In the countdown to Christmas, Atmosphere is celebrating the incredible diversity of amazing critter species we can find along Dauin’s coastline! Here are some of our favourite critters …
1. The ambon scorpionfish (Pteroidichthys amboinensis)
This sedentary scorpionfish is top of the list for many muck divers. To enhance its camouflaging abilities it gathers drifting algae, making it incredibly difficult to spot. Then, once it has had enough, it sheds the outer layer of skin and starts all over again.
2. The candy crab (Hoplophrys oatesi)
This cryptic crab, also known as a soft coral crab, is the only species within its genus and camouflages itself within the polyps of the soft coral it calls home.
3. The thorny seahorse (Hippocampus histrix)
Although trade in these charismatic fish is regulated by the Convention on International Trade in Endangered Species (CITES), recent research has estimated over 1.7million are taken each year in the Philippines (Foster et al 2019). Fortunately for us, these amazing fish are fairly common along Dauin’s coastline.
4. The flamboyant cuttlefish (Metasepia pfefferi)
As one of the smallest species of cuttlefish, the flamboyant is a firm favourite with our diving guests. Although many species use such incredible colouring as a warning to predators of their toxicity, currently there is no evidence these little cephalopods are actually toxic.
5. The peacock mantis shrimp (Odontodactylus scyllarus)
Known primarily for their super strong punch, mantis shrimp also have incredible eyesight. Whereas we humans have 2 pupils, mantis shrimp have 6! They also have 12 photoreceptor cells (whereas we have 3) and can see polarised light. Scientists have even reverse engineered their eyes to help detect cancer cells.
6. The hairy shrimp (Phycocaris simulans)
The hairy, or algae shrimp, literally looks like a bit of fluff, making it very difficult to find. As it reaches no more than 6mm in size, it is also incredibly difficult to photograph!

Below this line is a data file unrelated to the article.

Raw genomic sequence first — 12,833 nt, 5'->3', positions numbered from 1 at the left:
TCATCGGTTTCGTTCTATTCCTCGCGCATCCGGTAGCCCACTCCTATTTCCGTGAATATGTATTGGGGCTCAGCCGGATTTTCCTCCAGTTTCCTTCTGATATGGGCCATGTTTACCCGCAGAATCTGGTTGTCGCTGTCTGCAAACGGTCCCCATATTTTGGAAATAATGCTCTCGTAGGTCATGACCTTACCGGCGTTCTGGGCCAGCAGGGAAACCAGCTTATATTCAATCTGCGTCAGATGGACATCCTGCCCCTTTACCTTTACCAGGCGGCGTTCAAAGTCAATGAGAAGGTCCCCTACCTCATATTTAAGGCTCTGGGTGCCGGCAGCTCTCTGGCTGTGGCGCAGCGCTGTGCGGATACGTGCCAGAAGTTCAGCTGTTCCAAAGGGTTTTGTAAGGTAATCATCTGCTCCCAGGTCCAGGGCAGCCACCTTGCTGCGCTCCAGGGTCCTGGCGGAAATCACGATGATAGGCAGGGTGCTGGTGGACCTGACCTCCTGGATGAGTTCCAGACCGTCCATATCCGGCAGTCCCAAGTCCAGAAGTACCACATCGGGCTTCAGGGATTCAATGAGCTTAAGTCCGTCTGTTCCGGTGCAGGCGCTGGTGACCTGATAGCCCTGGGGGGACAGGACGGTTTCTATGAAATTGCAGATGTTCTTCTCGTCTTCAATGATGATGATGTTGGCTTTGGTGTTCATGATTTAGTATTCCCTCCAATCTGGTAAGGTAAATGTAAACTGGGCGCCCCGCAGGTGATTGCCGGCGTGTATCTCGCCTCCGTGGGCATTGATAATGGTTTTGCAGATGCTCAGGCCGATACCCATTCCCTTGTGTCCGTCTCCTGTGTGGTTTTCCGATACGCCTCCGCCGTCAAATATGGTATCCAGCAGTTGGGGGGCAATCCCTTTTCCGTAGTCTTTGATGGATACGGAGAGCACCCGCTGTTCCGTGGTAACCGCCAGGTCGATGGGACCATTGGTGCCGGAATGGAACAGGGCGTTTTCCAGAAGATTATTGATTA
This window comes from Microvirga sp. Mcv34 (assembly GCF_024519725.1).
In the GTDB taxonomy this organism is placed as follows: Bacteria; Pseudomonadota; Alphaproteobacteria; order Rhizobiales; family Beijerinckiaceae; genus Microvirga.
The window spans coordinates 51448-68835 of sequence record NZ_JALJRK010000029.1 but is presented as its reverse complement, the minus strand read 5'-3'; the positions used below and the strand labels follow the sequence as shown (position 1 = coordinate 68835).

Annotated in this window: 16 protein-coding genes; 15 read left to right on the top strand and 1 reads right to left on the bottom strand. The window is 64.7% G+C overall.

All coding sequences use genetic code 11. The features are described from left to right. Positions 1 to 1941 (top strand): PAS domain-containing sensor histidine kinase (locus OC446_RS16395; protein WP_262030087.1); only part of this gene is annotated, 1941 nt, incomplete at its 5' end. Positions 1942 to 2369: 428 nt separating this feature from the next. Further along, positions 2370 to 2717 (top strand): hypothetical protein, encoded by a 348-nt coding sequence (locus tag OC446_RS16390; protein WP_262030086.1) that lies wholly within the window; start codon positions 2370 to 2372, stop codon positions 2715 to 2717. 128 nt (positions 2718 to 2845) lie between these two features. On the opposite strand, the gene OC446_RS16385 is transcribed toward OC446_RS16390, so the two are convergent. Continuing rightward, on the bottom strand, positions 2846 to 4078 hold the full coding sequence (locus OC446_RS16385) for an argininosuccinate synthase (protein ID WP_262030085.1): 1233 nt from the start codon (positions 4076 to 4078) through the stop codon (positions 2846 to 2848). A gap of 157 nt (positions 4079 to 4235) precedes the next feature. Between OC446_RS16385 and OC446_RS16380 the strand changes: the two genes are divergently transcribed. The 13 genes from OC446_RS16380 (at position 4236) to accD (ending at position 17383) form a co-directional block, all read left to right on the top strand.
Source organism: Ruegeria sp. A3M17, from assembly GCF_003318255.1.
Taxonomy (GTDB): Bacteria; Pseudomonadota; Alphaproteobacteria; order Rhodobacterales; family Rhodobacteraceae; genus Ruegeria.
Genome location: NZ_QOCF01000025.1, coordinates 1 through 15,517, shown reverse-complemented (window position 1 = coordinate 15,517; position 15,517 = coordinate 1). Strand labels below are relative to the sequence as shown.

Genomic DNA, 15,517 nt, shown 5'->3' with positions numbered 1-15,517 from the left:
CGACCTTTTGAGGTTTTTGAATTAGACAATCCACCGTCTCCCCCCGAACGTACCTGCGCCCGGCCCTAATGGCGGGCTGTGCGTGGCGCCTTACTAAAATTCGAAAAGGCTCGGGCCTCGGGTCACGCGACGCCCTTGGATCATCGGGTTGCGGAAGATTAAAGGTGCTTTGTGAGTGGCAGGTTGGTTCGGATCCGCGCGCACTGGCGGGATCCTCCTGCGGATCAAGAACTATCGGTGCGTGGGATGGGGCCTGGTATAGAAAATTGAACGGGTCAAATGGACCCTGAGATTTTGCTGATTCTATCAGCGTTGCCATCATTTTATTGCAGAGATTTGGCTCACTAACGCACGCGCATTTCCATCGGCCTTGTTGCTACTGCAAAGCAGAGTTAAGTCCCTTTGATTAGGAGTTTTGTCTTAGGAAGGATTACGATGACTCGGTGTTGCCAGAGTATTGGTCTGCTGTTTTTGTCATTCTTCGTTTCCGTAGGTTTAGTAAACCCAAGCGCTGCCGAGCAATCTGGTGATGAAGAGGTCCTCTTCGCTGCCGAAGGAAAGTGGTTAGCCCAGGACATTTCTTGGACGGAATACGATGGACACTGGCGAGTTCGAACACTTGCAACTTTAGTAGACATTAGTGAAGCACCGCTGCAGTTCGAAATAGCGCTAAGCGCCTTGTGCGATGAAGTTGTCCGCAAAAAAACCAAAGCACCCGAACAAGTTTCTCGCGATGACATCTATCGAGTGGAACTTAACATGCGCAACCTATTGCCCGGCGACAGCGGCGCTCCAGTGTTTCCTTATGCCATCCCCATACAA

7. The harlequin shrimp (Hymenocera picta)
Another firm favourite with our diving guests, these beautiful shrimp are one of the few predators of the coral-eating crown-of-thorns starfish. Working in mating pairs the starfish are flipped on their backs while the shrimp snip off an arm.
8. Lined nembrotha nudibranchs (Nembrotha lineolata)
Did you know nudibranchs are simultaneous hermaphrodites? This means they are technically all male and female. Finding a mate is therefore made a little easier as they can mate with any other member of their species.
9. The ornate ghost pipefish (Solenostomus paradoxus)
Did you know ghost pipefish aren’t actually pipefish? Unfortunately they have a few too many fins to be a true pipefish! Although they are related to seahorses (where males are famously known to carry the eggs), for ghost pipefish it’s back to the female way of doing things.
10. Kuro’s sapsucking slug (Costasiella kuroshimae)
This species is also known as the ‘Shaun the sheep slug’ due to its resemblance to the popular cartoon character. But did you know it has a second nickname of the ‘solar powered slug’? This TINY species steals the ability to photosynthesise from its leafy home to make its own energy – it’s essentially solar-powered.
11. Wunderpus octopus (Wunderpus photogenicus)
Believe it or not, the wunderpus was only described in 2006, and has one of the best Latin names of all time – Wunderpus photogenicus! It uses its extra-long arms and webbing to cover rocks and stones, trapping potential prey.
12. For the 12th day of Christmas we are celebrating all of our Critters, and the best way to learn more about them – taking the PADI Critters Specialty!
Whether you have never seen a seahorse before, or even if you know every nudibranch by its Latin name, there is something in this course for you. Created and run by our in-house marine biologist Kirsty, and exclusively taught at Atmosphere Resorts, you will delve into the lives of many of our critter species and learn their unique characteristics. Using your new skills you’re then challenged find and identify as many critters as you can whilst diving at our most diverse sites.
Keen to know more? Feel free to contact our dive centre here.